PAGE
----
Those TSP investors who fear investing in stock funds out of fear of a falling stock market have a point. The stock market does not always go up. From 2004 – 2014, the stock market went up every year except for one. In 2008, the C fund dropped 38.32%. Of course, investors who sold their shares of the C fund during this big drop lost a great deal of money as the market started going back up in 2009 and has been going up ever since. Those who stuck with the stock funds have been repaid—but might have lost sleep throughout the months the stock market was dropping. (Annual returns for all TSP funds are listed at TSPDataCenter.com.)

The TSP points out that by diversifying your investments (spreading your money among different investments), “you reduce the likelihood that your entire account will be severely affected by dramatic fluctuations in any single asset or fund….Diversification is important because, at any given time, prices can move in different directions and by different amounts. By investing in all segments of the market (such as Treasury securities, bonds, and stocks), as opposed to just one segment, you’ll reduce the amount of volatility (risk) in your retirement account.”

A diversified portfolio will include both bonds and stocks. Bonds can provide a cushion for your investments when the market goes down. Stocks will usually provide a higher rate of return than bonds do over time, so the TSP stock funds can provide growth to help the financial assets grow that you may need when retiring.

So, for those investors who continue to invest in the G fund, even if the interest rate is lowered to rates comparable to money market funds, they will make less money on their investment—often less than the rate of inflation. However, they will likely make a higher return on their other investments with the money they may choose to withdraw from the G fund.

On the other hand, the rate of return for the C fund is not influenced as much by the rate of inflation as much as it is influenced by other factors. The value of stocks can be impacted by events in the world, political decisions, reported earnings of companies that are in the fund, and a host of other factors (including inflation). As a result, investors in the C fund have made more money to spend in their retirement years than an investor that put all of his investment into the G fund.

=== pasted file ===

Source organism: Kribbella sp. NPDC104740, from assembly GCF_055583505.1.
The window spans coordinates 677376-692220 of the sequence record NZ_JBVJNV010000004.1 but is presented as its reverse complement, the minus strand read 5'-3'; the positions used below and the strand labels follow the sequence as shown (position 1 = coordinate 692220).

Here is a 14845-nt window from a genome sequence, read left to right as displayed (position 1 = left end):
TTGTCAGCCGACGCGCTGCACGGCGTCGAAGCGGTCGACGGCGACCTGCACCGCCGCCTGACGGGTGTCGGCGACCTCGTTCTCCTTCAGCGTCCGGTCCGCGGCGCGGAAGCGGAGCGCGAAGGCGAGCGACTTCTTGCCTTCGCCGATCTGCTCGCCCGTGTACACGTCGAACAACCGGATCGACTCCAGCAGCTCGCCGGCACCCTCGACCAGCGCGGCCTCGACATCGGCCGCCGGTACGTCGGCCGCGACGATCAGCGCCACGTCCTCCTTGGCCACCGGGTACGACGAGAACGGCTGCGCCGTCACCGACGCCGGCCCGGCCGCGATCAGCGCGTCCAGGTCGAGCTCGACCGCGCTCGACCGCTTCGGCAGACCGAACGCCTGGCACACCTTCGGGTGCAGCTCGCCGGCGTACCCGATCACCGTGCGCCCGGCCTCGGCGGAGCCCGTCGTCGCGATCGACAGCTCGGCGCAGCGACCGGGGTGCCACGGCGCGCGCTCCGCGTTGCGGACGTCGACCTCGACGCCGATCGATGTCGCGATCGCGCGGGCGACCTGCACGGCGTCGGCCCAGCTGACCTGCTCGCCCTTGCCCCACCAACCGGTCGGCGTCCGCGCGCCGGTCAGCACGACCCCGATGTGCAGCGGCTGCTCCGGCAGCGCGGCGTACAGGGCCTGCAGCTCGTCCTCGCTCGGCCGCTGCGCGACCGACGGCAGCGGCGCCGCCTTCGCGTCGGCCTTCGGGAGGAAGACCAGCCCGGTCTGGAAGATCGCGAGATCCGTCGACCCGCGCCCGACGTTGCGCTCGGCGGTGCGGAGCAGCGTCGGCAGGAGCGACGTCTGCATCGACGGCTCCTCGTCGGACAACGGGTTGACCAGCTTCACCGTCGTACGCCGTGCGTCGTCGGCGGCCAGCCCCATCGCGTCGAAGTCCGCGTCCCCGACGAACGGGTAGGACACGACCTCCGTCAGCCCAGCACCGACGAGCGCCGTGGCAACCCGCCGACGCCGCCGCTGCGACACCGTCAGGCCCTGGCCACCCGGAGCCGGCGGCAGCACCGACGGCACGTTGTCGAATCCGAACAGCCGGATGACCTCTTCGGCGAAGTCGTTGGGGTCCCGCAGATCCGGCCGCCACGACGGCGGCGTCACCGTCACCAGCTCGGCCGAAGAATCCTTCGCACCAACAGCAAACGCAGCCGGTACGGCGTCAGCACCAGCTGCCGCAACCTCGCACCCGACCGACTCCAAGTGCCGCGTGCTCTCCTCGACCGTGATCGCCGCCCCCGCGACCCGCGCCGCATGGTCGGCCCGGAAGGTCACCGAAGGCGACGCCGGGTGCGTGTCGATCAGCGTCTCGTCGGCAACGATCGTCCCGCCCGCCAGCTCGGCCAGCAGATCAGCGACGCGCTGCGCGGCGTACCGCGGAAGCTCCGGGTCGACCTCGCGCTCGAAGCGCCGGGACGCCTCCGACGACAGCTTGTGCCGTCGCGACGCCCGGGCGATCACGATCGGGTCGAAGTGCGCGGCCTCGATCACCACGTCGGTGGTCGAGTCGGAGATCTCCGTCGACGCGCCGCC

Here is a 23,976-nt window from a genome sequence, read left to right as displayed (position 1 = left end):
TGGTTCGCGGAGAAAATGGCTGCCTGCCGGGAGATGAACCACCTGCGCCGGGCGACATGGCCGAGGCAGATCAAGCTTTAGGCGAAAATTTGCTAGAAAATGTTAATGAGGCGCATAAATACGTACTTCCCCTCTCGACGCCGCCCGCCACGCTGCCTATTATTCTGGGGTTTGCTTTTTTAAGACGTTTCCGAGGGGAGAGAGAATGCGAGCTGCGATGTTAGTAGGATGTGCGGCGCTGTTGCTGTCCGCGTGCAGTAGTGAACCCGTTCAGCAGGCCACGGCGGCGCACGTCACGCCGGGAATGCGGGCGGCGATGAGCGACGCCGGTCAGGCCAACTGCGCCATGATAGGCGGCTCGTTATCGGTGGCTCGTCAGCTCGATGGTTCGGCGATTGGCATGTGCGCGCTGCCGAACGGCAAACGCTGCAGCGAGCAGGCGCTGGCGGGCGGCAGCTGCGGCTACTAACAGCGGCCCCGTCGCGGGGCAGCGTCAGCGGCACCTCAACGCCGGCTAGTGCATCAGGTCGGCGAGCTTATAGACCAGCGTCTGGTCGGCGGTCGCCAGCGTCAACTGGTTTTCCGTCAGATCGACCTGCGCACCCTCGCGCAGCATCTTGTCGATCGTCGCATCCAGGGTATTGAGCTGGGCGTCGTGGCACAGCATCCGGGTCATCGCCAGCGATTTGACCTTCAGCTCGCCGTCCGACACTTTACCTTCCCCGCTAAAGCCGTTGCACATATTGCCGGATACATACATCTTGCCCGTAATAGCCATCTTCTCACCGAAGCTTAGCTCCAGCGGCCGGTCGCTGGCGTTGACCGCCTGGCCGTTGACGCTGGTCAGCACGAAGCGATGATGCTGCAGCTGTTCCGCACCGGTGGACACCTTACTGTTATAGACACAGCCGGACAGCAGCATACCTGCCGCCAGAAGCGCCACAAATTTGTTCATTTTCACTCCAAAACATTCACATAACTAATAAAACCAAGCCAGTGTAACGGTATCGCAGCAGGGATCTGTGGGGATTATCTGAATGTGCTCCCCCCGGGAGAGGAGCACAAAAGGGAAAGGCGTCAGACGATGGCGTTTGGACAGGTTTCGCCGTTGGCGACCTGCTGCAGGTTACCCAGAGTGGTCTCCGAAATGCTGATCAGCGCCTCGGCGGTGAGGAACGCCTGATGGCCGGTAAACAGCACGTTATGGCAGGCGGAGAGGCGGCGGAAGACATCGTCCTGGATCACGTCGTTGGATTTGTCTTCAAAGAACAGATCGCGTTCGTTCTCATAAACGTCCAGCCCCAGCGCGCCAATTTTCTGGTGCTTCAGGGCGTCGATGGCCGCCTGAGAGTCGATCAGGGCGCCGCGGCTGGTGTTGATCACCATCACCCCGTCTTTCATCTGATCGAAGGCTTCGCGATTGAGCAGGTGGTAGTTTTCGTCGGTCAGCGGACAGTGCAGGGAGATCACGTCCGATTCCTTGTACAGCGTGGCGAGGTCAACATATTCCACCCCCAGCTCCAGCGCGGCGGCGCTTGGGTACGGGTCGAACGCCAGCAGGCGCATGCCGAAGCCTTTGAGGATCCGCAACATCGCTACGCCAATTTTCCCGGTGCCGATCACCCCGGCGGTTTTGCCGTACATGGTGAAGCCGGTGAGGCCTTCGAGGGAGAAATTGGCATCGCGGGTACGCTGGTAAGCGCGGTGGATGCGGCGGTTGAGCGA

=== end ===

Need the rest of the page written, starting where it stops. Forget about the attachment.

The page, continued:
TSP investors have to make their own investment decisions based on personal circumstances and willingness to accept risk. A federal employee in his 20’s—who is just starting in a career— can afford to be more aggressive. A former—and now retired—federal employee who is withdrawing money from the TSP will be more conservative. Time is on the side of the younger employee who can afford the inevitable ups and downs of the market but who is likely to come out ahead by investing in stocks over several decades. A retired federal employee wants to ensure there is enough money to last an for the remainder of a lifetime but may not be able to afford going through a major correction in the stock market when retired and withdrawing money from the TSP.

To see the recommendations of two professional money managers to federal employees as to how to allocate their TSP contributions, be sure to see How Are Your TSP Funds Invested? and How Should I Allocate My TSP?.

Some investors are not willing to accept the risk of investing in stocks. For the investor who breaks out into a sweat when the market goes down substantially—as it always does sooner or later—investing only in the G fund provides a security blanket that may be well worth the loss in earnings from the stock market.

We wish all of our readers the best of luck in making their investment decisions.

About the Author

Ralph Smith has several decades of experience working with federal human resources issues. He has written extensively on a full range of human resources topics in books and newsletters and is a co-founder of two companies and several newsletters on federal human resources. Follow Ralph on Twitter: @RalphSmith47